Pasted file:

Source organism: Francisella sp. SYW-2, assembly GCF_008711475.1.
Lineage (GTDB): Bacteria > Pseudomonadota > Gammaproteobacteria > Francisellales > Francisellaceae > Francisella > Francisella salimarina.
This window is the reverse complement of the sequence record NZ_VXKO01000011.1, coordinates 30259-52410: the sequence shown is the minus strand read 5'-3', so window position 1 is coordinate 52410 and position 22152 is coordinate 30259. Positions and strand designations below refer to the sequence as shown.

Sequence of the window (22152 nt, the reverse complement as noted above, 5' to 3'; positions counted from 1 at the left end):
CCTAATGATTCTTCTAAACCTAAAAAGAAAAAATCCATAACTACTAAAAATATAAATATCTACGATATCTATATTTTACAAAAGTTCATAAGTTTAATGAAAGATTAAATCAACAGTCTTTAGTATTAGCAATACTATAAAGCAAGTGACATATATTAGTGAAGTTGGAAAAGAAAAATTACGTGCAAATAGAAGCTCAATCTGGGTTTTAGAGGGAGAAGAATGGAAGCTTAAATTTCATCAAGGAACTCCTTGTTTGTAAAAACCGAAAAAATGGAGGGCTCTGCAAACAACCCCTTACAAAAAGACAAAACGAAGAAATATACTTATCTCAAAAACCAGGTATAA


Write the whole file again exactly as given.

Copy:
Source organism: Francisella sp. SYW-2, assembly GCF_008711475.1.
Lineage (GTDB): Bacteria > Pseudomonadota > Gammaproteobacteria > Francisellales > Francisellaceae > Francisella > Francisella salimarina.
This window is the reverse complement of the sequence record NZ_VXKO01000011.1, coordinates 30259-52410: the sequence shown is the minus strand read 5'-3', so window position 1 is coordinate 52410 and position 22152 is coordinate 30259. Positions and strand designations below refer to the sequence as shown.

Sequence of the window (22152 nt, the reverse complement as noted above, 5' to 3'; positions counted from 1 at the left end):
CCTAATGATTCTTCTAAACCTAAAAAGAAAAAATCCATAACTACTAAAAATATAAATATCTACGATATCTATATTTTACAAAAGTTCATAAGTTTAATGAAAGATTAAATCAACAGTCTTTAGTATTAGCAATACTATAAAGCAAGTGACATATATTAGTGAAGTTGGAAAAGAAAAATTACGTGCAAATAGAAGCTCAATCTGGGTTTTAGAGGGAGAAGAATGGAAGCTTAAATTTCATCAAGGAACTCCTTGTTTGTAAAAACCGAAAAAATGGAGGGCTCTGCAAACAACCCCTTACAAAAAGACAAAACGAAGAAATATACTTATCTCAAAAACCAGGTATAA